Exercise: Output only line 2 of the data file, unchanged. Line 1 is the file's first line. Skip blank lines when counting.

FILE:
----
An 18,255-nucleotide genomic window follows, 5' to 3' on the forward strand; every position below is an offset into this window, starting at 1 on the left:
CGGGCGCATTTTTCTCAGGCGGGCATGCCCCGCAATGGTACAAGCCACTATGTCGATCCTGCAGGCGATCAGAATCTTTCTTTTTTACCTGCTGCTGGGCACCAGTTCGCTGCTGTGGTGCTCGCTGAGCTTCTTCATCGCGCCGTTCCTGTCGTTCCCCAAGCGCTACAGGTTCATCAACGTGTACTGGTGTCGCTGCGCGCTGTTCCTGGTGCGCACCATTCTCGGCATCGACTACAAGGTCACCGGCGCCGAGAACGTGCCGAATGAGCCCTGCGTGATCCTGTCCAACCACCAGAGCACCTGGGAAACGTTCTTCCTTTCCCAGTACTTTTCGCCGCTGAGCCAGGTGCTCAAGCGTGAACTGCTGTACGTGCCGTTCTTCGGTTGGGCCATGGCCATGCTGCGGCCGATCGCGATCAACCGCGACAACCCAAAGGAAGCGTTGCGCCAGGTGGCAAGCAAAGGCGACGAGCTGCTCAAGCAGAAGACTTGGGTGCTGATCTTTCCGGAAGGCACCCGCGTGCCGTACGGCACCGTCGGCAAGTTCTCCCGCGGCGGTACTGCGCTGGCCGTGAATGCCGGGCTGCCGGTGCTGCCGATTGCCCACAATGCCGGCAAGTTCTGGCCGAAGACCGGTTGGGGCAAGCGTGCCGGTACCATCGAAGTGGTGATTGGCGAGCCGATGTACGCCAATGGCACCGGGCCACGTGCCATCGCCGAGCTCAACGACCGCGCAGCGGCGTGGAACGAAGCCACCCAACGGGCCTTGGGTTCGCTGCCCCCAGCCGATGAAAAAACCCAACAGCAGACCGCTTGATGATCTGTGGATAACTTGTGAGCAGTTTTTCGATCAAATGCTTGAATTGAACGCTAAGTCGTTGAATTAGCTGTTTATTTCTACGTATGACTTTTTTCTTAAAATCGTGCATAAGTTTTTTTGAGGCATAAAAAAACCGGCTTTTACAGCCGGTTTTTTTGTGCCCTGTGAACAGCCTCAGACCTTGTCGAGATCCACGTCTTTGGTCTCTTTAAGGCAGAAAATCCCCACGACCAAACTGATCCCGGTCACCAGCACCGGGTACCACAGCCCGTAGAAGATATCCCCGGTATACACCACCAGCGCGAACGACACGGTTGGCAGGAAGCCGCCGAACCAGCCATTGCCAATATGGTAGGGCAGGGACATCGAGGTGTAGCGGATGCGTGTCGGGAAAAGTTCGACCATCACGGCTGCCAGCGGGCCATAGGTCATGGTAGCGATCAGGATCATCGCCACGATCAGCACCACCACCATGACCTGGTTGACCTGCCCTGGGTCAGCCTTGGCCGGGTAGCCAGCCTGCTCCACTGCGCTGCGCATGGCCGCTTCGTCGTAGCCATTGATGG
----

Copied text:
CGGGCGCATTTTTCTCAGGCGGGCATGCCCCGCAATGGTACAAGCCACTATGTCGATCCTGCAGGCGATCAGAATCTTTCTTTTTTACCTGCTGCTGGGCACCAGTTCGCTGCTGTGGTGCTCGCTGAGCTTCTTCATCGCGCCGTTCCTGTCGTTCCCCAAGCGCTACAGGTTCATCAACGTGTACTGGTGTCGCTGCGCGCTGTTCCTGGTGCGCACCATTCTCGGCATCGACTACAAGGTCACCGGCGCCGAGAACGTGCCGAATGAGCCCTGCGTGATCCTGTCCAACCACCAGAGCACCTGGGAAACGTTCTTCCTTTCCCAGTACTTTTCGCCGCTGAGCCAGGTGCTCAAGCGTGAACTGCTGTACGTGCCGTTCTTCGGTTGGGCCATGGCCATGCTGCGGCCGATCGCGATCAACCGCGACAACCCAAAGGAAGCGTTGCGCCAGGTGGCAAGCAAAGGCGACGAGCTGCTCAAGCAGAAGACTTGGGTGCTGATCTTTCCGGAAGGCACCCGCGTGCCGTACGGCACCGTCGGCAAGTTCTCCCGCGGCGGTACTGCGCTGGCCGTGAATGCCGGGCTGCCGGTGCTGCCGATTGCCCACAATGCCGGCAAGTTCTGGCCGAAGACCGGTTGGGGCAAGCGTGCCGGTACCATCGAAGTGGTGATTGGCGAGCCGATGTACGCCAATGGCACCGGGCCACGTGCCATCGCCGAGCTCAACGACCGCGCAGCGGCGTGGAACGAAGCCACCCAACGGGCCTTGGGTTCGCTGCCCCCAGCCGATGAAAAAACCCAACAGCAGACCGCTTGATGATCTGTGGATAACTTGTGAGCAGTTTTTCGATCAAATGCTTGAATTGAACGCTAAGTCGTTGAATTAGCTGTTTATTTCTACGTATGACTTTTTTCTTAAAATCGTGCATAAGTTTTTTTGAGGCATAAAAAAACCGGCTTTTACAGCCGGTTTTTTTGTGCCCTGTGAACAGCCTCAGACCTTGTCGAGATCCACGTCTTTGGTCTCTTTAAGGCAGAAAATCCCCACGACCAAACTGATCCCGGTCACCAGCACCGGGTACCACAGCCCGTAGAAGATATCCCCGGTATACACCACCAGCGCGAACGACACGGTTGGCAGGAAGCCGCCGAACCAGCCATTGCCAATATGGTAGGGCAGGGACATCGAGGTGTAGCGGATGCGTGTCGGGAAAAGTTCGACCATCACGGCTGCCAGCGGGCCATAGGTCATGGTAGCGATCAGGATCATCGCCACGATCAGCACCACCACCATGACCTGGTTGACCTGCCCTGGGTCAGCCTTGGCCGGGTAGCCAGCCTGCTCCACTGCGCTGCGCATGGCCGCTTCGTCGTAGCCATTGATGG